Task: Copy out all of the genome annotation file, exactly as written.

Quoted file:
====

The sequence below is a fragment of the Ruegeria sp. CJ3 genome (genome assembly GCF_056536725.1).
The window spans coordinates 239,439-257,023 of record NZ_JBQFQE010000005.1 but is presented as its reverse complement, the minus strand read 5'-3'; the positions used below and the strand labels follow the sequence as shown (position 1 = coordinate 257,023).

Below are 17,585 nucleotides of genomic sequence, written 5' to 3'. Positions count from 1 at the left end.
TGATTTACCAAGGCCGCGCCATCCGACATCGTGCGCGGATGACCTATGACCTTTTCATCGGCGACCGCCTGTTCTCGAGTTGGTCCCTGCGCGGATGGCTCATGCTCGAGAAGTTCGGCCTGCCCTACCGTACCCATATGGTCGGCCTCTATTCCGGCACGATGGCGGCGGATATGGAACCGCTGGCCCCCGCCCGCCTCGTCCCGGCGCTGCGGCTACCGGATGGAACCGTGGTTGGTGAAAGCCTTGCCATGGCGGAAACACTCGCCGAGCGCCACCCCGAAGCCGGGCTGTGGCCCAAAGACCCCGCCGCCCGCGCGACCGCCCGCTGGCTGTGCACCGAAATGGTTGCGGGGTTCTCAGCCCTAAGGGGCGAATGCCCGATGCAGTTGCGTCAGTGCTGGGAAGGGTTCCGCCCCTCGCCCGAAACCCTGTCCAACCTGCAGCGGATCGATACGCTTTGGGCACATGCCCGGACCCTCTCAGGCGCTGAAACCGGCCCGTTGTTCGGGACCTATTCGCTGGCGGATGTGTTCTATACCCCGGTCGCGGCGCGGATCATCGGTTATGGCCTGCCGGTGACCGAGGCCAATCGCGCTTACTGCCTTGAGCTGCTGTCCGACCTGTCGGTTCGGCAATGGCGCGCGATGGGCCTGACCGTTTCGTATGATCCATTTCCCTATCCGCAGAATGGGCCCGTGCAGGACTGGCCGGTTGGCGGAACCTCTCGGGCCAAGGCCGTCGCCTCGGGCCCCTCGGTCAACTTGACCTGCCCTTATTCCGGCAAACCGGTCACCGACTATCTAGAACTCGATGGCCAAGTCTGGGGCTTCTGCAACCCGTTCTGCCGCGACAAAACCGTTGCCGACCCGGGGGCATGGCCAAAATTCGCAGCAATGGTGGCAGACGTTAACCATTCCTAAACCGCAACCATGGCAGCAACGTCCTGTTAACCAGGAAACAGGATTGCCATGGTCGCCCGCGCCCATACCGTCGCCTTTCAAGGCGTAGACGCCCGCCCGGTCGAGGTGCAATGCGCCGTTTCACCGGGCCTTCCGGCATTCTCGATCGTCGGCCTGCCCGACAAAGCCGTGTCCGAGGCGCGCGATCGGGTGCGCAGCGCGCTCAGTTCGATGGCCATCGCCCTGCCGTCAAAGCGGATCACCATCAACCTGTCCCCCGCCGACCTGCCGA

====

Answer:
The sequence below is a fragment of the Ruegeria sp. CJ3 genome (genome assembly GCF_056536725.1).
The window spans coordinates 239,439-257,023 of record NZ_JBQFQE010000005.1 but is presented as its reverse complement, the minus strand read 5'-3'; the positions used below and the strand labels follow the sequence as shown (position 1 = coordinate 257,023).

Below are 17,585 nucleotides of genomic sequence, written 5' to 3'. Positions count from 1 at the left end.
TGATTTACCAAGGCCGCGCCATCCGACATCGTGCGCGGATGACCTATGACCTTTTCATCGGCGACCGCCTGTTCTCGAGTTGGTCCCTGCGCGGATGGCTCATGCTCGAGAAGTTCGGCCTGCCCTACCGTACCCATATGGTCGGCCTCTATTCCGGCACGATGGCGGCGGATATGGAACCGCTGGCCCCCGCCCGCCTCGTCCCGGCGCTGCGGCTACCGGATGGAACCGTGGTTGGTGAAAGCCTTGCCATGGCGGAAACACTCGCCGAGCGCCACCCCGAAGCCGGGCTGTGGCCCAAAGACCCCGCCGCCCGCGCGACCGCCCGCTGGCTGTGCACCGAAATGGTTGCGGGGTTCTCAGCCCTAAGGGGCGAATGCCCGATGCAGTTGCGTCAGTGCTGGGAAGGGTTCCGCCCCTCGCCCGAAACCCTGTCCAACCTGCAGCGGATCGATACGCTTTGGGCACATGCCCGGACCCTCTCAGGCGCTGAAACCGGCCCGTTGTTCGGGACCTATTCGCTGGCGGATGTGTTCTATACCCCGGTCGCGGCGCGGATCATCGGTTATGGCCTGCCGGTGACCGAGGCCAATCGCGCTTACTGCCTTGAGCTGCTGTCCGACCTGTCGGTTCGGCAATGGCGCGCGATGGGCCTGACCGTTTCGTATGATCCATTTCCCTATCCGCAGAATGGGCCCGTGCAGGACTGGCCGGTTGGCGGAACCTCTCGGGCCAAGGCCGTCGCCTCGGGCCCCTCGGTCAACTTGACCTGCCCTTATTCCGGCAAACCGGTCACCGACTATCTAGAACTCGATGGCCAAGTCTGGGGCTTCTGCAACCCGTTCTGCCGCGACAAAACCGTTGCCGACCCGGGGGCATGGCCAAAATTCGCAGCAATGGTGGCAGACGTTAACCATTCCTAAACCGCAACCATGGCAGCAACGTCCTGTTAACCAGGAAACAGGATTGCCATGGTCGCCCGCGCCCATACCGTCGCCTTTCAAGGCGTAGACGCCCGCCCGGTCGAGGTGCAATGCGCCGTTTCACCGGGCCTTCCGGCATTCTCGATCGTCGGCCTGCCCGACAAAGCCGTGTCCGAGGCGCGCGATCGGGTGCGCAGCGCGCTCAGTTCGATGGCCATCGCCCTGCCGTCAAAGCGGATCACCATCAACCTGTCCCCCGCCGACCTGCCGA